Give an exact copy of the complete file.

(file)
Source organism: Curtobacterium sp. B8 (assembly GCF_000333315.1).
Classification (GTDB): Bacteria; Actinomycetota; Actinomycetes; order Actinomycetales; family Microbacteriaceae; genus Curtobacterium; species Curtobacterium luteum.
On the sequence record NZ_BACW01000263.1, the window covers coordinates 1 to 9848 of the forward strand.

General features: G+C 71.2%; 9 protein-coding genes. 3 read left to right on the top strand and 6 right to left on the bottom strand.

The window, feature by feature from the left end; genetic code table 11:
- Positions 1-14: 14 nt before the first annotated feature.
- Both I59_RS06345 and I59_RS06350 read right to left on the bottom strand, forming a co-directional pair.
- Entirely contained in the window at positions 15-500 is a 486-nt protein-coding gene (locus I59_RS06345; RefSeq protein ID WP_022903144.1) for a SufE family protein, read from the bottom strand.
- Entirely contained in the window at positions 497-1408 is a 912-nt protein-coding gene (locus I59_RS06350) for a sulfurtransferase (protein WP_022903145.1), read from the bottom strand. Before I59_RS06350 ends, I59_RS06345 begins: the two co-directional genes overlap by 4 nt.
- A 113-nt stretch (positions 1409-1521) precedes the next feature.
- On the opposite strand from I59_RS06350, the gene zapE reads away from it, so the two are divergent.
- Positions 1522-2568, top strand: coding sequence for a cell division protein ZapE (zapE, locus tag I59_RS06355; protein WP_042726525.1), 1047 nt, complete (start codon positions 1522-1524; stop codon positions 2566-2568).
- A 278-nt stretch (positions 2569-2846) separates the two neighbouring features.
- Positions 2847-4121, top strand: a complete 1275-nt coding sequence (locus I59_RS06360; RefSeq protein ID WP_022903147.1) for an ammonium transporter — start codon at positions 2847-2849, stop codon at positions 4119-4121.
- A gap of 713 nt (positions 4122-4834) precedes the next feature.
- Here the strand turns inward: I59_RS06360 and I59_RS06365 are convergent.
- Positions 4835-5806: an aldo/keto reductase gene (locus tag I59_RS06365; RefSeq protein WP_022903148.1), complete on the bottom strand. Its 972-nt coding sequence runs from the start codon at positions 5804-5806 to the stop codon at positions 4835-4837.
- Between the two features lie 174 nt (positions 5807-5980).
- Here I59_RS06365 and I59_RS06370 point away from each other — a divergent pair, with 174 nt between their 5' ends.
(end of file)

Source organism: Curtobacterium sp. B8 (assembly GCF_000333315.1).
Classification (GTDB): Bacteria; Actinomycetota; Actinomycetes; order Actinomycetales; family Microbacteriaceae; genus Curtobacterium; species Curtobacterium luteum.
On the sequence record NZ_BACW01000263.1, the window covers coordinates 1 to 9848 of the forward strand.

General features: G+C 71.2%; 9 protein-coding genes. 3 read left to right on the top strand and 6 right to left on the bottom strand.

The window, feature by feature from the left end; genetic code table 11:
- Positions 1-14: 14 nt before the first annotated feature.
- Both I59_RS06345 and I59_RS06350 read right to left on the bottom strand, forming a co-directional pair.
- Entirely contained in the window at positions 15-500 is a 486-nt protein-coding gene (locus I59_RS06345; RefSeq protein ID WP_022903144.1) for a SufE family protein, read from the bottom strand.
- Entirely contained in the window at positions 497-1408 is a 912-nt protein-coding gene (locus I59_RS06350) for a sulfurtransferase (protein WP_022903145.1), read from the bottom strand. Before I59_RS06350 ends, I59_RS06345 begins: the two co-directional genes overlap by 4 nt.
- A 113-nt stretch (positions 1409-1521) precedes the next feature.
- On the opposite strand from I59_RS06350, the gene zapE reads away from it, so the two are divergent.
- Positions 1522-2568, top strand: coding sequence for a cell division protein ZapE (zapE, locus tag I59_RS06355; protein WP_042726525.1), 1047 nt, complete (start codon positions 1522-1524; stop codon positions 2566-2568).
- A 278-nt stretch (positions 2569-2846) separates the two neighbouring features.
- Positions 2847-4121, top strand: a complete 1275-nt coding sequence (locus I59_RS06360; RefSeq protein ID WP_022903147.1) for an ammonium transporter — start codon at positions 2847-2849, stop codon at positions 4119-4121.
- A gap of 713 nt (positions 4122-4834) precedes the next feature.
- Here the strand turns inward: I59_RS06360 and I59_RS06365 are convergent.
- Positions 4835-5806: an aldo/keto reductase gene (locus tag I59_RS06365; RefSeq protein WP_022903148.1), complete on the bottom strand. Its 972-nt coding sequence runs from the start codon at positions 5804-5806 to the stop codon at positions 4835-4837.
- Between the two features lie 174 nt (positions 5807-5980).
- Here I59_RS06365 and I59_RS06370 point away from each other — a divergent pair, with 174 nt between their 5' ends.